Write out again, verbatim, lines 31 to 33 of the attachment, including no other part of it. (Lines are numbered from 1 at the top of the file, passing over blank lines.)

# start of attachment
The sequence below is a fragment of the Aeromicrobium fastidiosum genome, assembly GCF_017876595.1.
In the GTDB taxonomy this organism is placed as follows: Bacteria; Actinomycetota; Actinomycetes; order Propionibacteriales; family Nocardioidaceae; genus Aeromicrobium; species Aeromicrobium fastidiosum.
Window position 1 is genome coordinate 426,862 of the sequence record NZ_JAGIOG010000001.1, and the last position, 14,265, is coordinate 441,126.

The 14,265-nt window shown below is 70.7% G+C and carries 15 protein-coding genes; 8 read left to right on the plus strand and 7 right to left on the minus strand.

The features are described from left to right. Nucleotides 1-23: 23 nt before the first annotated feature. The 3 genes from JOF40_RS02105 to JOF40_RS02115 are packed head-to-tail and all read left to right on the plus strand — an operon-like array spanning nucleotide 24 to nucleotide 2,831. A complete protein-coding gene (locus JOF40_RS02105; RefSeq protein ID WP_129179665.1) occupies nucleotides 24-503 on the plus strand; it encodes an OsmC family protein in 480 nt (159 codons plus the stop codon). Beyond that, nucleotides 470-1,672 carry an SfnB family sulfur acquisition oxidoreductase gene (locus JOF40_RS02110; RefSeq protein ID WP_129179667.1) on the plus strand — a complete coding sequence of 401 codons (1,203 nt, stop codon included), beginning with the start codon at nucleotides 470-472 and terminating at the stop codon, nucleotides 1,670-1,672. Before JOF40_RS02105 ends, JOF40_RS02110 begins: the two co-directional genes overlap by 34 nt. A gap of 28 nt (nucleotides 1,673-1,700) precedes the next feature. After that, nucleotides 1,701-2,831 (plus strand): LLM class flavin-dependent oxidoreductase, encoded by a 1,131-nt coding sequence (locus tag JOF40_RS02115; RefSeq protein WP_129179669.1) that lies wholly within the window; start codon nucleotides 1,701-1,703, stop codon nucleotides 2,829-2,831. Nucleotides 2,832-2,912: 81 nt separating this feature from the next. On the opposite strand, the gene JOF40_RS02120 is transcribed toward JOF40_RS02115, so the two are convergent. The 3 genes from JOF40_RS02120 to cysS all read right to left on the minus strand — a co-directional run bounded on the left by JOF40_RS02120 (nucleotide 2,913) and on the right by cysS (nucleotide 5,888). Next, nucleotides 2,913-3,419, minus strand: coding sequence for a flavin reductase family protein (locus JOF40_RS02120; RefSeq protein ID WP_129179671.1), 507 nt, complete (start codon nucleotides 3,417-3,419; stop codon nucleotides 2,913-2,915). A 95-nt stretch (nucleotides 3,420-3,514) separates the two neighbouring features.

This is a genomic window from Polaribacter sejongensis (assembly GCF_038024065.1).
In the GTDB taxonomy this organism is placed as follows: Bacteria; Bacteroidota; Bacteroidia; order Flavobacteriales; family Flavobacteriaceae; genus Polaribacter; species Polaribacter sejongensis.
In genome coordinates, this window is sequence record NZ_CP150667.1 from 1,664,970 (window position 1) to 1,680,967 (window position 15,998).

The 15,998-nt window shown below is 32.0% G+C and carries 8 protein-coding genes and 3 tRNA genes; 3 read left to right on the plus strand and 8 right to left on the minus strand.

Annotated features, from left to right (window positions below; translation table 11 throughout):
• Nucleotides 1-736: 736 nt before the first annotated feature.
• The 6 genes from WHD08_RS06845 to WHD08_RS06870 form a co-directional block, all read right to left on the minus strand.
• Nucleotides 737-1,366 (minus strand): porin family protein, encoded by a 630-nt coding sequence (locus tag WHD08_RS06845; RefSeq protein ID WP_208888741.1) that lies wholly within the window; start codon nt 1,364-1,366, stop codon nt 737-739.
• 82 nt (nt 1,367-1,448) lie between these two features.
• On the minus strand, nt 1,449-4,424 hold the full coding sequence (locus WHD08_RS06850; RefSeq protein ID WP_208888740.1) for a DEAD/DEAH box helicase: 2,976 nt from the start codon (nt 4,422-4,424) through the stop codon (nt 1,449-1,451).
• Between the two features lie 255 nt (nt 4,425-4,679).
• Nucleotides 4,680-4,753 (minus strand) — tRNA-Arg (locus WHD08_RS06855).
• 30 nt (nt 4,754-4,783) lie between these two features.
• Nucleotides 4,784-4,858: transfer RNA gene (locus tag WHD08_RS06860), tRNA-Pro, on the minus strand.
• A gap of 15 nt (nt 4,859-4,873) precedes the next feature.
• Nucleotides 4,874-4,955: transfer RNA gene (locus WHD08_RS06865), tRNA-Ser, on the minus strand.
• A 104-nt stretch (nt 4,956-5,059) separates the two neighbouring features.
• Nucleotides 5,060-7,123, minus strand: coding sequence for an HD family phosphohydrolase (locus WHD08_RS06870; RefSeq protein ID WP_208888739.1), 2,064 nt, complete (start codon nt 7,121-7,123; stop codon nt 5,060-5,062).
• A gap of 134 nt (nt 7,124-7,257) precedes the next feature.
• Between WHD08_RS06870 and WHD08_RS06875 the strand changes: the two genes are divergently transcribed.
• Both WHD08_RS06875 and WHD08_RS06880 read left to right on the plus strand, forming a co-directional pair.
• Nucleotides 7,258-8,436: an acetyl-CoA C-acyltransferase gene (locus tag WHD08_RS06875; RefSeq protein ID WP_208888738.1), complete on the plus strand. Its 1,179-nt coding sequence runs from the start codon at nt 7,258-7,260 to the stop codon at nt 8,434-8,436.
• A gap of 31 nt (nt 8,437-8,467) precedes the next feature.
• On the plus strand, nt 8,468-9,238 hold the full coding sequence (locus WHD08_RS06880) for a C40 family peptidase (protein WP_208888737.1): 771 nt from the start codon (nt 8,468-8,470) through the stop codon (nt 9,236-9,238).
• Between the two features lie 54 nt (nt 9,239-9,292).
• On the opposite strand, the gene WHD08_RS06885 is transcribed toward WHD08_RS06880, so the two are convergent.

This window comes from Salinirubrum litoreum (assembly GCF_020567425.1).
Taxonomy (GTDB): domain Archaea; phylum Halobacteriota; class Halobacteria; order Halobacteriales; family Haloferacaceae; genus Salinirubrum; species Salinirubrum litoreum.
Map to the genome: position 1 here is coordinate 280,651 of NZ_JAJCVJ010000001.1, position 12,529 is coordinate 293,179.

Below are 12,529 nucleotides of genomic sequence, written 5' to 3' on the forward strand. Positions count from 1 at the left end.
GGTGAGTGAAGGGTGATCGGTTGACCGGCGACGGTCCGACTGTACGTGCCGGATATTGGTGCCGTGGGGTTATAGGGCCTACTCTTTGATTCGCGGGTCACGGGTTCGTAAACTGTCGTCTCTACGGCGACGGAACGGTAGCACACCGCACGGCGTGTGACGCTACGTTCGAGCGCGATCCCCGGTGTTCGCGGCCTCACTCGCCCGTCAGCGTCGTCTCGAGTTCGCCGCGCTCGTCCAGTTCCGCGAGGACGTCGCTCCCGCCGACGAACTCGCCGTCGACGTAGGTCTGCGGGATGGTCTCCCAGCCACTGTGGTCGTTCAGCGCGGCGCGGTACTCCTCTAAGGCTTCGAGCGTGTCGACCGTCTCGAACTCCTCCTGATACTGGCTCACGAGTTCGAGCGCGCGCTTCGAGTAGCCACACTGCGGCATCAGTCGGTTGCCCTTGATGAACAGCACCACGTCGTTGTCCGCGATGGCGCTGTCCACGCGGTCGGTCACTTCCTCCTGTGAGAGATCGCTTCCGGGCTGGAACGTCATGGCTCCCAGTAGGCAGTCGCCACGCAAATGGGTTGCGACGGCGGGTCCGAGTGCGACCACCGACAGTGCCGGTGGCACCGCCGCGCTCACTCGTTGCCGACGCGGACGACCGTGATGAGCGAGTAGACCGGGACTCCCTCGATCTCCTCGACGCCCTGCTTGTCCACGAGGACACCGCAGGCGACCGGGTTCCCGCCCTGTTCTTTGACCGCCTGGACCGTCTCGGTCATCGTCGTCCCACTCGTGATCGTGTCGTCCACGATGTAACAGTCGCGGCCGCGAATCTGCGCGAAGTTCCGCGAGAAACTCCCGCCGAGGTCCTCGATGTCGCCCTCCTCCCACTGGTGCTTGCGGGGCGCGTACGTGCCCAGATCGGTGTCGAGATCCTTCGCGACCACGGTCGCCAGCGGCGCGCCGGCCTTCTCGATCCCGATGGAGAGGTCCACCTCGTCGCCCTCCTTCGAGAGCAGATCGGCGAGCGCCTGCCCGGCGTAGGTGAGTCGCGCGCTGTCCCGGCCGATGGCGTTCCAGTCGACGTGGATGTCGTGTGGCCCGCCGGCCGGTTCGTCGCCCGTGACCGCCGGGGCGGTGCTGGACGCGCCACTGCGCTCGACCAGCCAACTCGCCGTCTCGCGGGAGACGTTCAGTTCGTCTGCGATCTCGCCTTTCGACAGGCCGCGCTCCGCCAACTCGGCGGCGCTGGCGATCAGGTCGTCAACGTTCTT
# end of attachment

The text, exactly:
• On the opposite strand, the gene WHD08_RS06885 is transcribed toward WHD08_RS06880, so the two are convergent.

This window comes from Salinirubrum litoreum (assembly GCF_020567425.1).
Taxonomy (GTDB): domain Archaea; phylum Halobacteriota; class Halobacteria; order Halobacteriales; family Haloferacaceae; genus Salinirubrum; species Salinirubrum litoreum.